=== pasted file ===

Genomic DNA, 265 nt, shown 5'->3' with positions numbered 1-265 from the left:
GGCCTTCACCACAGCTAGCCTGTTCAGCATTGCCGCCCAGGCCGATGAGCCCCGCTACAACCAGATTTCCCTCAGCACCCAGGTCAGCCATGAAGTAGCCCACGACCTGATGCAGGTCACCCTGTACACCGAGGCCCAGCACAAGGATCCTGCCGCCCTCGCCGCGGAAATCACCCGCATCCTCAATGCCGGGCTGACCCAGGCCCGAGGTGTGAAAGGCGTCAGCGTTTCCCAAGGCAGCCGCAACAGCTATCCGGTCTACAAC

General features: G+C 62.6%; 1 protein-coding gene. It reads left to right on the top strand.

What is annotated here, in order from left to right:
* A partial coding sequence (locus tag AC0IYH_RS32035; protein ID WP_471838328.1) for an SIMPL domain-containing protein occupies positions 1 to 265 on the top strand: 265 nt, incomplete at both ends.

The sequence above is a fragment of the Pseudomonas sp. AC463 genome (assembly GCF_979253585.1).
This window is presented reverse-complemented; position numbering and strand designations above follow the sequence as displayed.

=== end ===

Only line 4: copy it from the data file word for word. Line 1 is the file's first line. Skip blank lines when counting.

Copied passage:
What is annotated here, in order from left to right: